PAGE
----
Prison deaths: a national shame

December 06, 2006|By Ira P. Robbins

WASHINGTON -- While the alleged human rights abuses of prisoners detained in Guantanamo Bay and the Middle East have sparked widespread criticism and debate in this country and abroad, surprisingly little attention has been focused on the treatment of citizens imprisoned within our borders. Each year, approximately 7,000 Americans die in U.S. prisons and jails. Some of these deaths are from natural causes, but many more result from mental disorders left undiagnosed and diseases left untreated.

The abhorrent quality of correctional health care not only violates prisoners' constitutional rights, it costs taxpayers millions of dollars and threatens the general health of communities surrounding these facilities. Understanding why prisoners die is an essential first step in identifying the major pitfalls of our health care system. Passing legislation to correct these problems is the crucial next step. Therefore, Congress should extend and strengthen the Deaths in Custody Reporting Act, or DICRA, before it expires at the end of this year.

An investigative series revealing the questionable circumstances in thousands of deaths in police and prison custody led then-Rep. Asa Hutchinson to introduce DICRA in 2000. Before DICRA, data collection on prison deaths was incomplete, mostly because states lacked the incentive to participate. Further, data were inaccurate because states had inconsistent reporting methods, and the Bureau of Justice Statistics of the U.S. Department of Justice only required prisons to report aggregate death statistics rather than the facts of individual cases.

DICRA created a systematic program for tracking all deaths in custody, highlighting prisons with the highest percentages of prisoner deaths, and facilitating the improvement of prisoner health care. Under the new reporting scheme, all states receiving funds from certain federal grant programs must report, on a standardized form, the demographic profiles of all dead prisoners and the specific circumstances of each death in custody.

The main benefit of reporting statutes like DICRA is that they provide essential information for future resource and policy decisions. For example, the Hate Crime Statistics Act and the Prison Rape Elimination Act supplied the data necessary to establish national standards and to implement effective training programs. DICRA has provided important statistics about the prevalence of prison deaths, but Congress has not used the data to enact legislation to achieve DICRA's purpose, as it has done with these other reporting laws.

When Congress passed DICRA, the Bureau of Justice Statistics anticipated that the comprehensive statistics would enable it to make various improvements in correctional health care, inmate classification, suicide prevention, correctional staff assignment and training, facility design, and law enforcement weapons/use-of-force training. But these goals have not materialized - and they will not, unless Congress passes additional legislation.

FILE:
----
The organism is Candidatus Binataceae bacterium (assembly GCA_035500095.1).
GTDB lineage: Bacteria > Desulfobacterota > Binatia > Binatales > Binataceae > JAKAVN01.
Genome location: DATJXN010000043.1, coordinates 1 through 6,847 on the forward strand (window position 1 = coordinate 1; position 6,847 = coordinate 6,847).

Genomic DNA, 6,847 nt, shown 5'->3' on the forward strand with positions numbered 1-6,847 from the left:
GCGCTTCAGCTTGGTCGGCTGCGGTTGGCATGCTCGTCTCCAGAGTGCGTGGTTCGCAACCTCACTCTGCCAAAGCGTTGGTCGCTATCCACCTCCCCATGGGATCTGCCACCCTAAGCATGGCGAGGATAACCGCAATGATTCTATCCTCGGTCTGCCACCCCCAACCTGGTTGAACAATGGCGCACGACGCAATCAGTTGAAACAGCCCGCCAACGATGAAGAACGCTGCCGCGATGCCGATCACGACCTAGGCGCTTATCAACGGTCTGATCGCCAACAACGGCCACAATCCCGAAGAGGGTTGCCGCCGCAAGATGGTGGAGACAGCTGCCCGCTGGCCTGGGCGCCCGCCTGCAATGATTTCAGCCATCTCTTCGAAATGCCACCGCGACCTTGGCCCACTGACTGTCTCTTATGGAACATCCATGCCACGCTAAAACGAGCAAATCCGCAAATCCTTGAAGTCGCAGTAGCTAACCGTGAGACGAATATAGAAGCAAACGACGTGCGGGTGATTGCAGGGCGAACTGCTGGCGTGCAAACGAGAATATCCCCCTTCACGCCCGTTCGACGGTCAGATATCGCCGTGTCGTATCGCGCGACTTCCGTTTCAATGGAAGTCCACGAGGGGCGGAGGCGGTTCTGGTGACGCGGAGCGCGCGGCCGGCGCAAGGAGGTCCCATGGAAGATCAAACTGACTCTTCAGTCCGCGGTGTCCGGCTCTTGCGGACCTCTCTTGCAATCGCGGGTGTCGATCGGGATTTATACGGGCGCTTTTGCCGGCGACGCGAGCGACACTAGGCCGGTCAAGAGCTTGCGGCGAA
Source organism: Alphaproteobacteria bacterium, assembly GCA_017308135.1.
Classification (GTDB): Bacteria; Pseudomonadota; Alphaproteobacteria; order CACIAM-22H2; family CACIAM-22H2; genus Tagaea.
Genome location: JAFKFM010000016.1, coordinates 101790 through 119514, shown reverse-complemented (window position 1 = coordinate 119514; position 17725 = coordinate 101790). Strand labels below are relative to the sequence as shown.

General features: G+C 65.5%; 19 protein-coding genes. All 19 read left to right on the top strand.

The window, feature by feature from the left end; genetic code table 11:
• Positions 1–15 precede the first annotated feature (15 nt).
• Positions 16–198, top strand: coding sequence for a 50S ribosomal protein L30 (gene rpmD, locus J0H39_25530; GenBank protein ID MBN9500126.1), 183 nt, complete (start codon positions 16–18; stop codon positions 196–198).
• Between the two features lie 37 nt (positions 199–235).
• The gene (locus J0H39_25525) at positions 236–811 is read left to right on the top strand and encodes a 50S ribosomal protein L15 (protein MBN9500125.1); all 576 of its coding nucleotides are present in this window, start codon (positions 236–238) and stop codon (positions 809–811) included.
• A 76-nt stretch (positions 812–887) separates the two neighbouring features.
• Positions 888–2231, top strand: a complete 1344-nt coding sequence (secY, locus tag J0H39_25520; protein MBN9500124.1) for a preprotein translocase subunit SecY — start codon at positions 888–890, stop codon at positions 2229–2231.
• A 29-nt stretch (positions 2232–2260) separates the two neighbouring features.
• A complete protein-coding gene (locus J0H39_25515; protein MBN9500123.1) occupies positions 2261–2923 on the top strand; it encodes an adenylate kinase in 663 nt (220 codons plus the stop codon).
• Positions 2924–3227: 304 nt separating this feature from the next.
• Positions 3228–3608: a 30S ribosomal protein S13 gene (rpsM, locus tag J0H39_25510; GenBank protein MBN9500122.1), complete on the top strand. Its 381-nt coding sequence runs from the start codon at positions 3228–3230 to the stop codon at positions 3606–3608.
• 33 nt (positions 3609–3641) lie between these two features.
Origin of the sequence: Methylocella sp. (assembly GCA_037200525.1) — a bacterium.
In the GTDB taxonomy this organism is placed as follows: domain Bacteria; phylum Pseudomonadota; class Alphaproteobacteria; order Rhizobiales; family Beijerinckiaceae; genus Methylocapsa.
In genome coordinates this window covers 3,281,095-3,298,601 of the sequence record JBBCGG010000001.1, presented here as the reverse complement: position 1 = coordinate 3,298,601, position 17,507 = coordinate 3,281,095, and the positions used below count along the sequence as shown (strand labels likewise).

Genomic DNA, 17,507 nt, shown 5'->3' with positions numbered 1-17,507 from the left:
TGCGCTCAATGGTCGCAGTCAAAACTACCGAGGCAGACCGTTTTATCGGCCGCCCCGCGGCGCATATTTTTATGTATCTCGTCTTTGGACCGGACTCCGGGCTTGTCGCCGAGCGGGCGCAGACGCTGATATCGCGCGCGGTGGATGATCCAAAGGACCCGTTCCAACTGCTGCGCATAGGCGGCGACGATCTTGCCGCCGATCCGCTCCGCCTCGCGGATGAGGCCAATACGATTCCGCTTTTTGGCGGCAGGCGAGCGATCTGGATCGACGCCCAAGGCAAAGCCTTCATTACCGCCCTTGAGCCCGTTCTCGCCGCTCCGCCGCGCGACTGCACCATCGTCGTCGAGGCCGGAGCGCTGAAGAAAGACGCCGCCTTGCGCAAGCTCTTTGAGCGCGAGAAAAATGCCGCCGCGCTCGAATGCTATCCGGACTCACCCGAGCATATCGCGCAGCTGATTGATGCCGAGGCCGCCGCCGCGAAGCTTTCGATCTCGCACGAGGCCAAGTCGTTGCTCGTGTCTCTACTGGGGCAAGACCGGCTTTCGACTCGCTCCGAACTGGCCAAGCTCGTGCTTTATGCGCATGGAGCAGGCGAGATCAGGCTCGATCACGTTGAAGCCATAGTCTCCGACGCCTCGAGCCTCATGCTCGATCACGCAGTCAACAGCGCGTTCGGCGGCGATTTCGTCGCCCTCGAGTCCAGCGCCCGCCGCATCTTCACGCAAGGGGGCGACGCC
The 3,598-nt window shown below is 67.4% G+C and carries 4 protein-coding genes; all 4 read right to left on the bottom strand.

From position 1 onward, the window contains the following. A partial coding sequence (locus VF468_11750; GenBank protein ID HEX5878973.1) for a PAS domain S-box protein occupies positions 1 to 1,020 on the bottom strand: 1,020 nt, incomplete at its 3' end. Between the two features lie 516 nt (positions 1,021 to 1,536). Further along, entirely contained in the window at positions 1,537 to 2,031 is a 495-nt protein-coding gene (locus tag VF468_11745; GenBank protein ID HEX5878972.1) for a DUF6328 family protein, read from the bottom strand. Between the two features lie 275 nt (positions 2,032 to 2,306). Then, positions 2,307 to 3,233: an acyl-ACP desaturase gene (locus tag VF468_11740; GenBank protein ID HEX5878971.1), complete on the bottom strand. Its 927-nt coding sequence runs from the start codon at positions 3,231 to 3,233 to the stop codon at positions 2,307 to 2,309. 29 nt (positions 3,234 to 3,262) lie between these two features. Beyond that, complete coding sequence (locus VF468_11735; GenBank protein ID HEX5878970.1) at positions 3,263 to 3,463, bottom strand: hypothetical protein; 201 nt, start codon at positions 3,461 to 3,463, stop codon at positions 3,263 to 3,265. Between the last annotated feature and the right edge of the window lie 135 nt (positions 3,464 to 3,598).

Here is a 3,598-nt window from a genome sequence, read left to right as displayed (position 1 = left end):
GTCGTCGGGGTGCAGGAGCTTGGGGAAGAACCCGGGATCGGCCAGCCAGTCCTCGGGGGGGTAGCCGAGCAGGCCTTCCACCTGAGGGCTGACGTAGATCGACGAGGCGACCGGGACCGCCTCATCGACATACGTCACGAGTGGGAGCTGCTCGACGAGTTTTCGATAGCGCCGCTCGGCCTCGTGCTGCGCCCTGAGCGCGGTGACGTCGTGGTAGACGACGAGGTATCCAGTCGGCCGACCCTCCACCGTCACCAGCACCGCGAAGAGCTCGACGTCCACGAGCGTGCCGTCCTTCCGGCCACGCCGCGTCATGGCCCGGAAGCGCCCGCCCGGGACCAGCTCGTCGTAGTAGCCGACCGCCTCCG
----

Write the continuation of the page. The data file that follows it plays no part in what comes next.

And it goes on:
DICRA is a perfect starting place for major prison reform regarding preventable deaths. Yet it is only a starting point. Congress must put the data to good use by enacting legislation to create national standards, ensure greater accountability in the reporting of prison deaths, require more expert analysis on the ways to prevent these deaths, and provide additional training for prison officials on how to respond to sick and dying prisoners. Skeptics should look to Massachusetts as an example for how such programs can be effective. The mortality rate in Massachusetts prisons became one of the lowest in the country when state officials used DICRA data to train workers to identify inmates who are at risk for serious health problems or suicide.

Although additional legislation would require spending public funds on a population for whom most Americans feel little sympathy, the public has an enormous stake in ensuring the continuation and enhancement of DICRA. Legislation that holds correctional institutions and individuals accountable for preventable deaths will be less financially burdensome to taxpayers in the long run.

Comprehensive prison health care avoids expensive and time-consuming court proceedings over claims of inadequate care that often result in large monetary settlements paid to prisoner plaintiffs. Proper treatment of health conditions before they escalate also eliminates the need for more costly treatments in the future. Moreover, inadequate prison health care has a direct effect on the health of our communities. Communicable diseases like tuberculosis, Hepatitis C and HIV reach the public through released prisoners and those who visit or work inside the prisons.

The divisiveness of prisoners' rights as a political issue is no excuse for congressional inaction. Continued DICRA reporting is essential to making prisons a more humane part of the justice system and to ensuring that the government fulfills its duty to provide proper medical care to prisoners.

Ira P. Robbins is professor of law and justice at American University Washington College of Law and the author of "Prisoners and the Law." His e-mail is robbins@wcl.american.edu.

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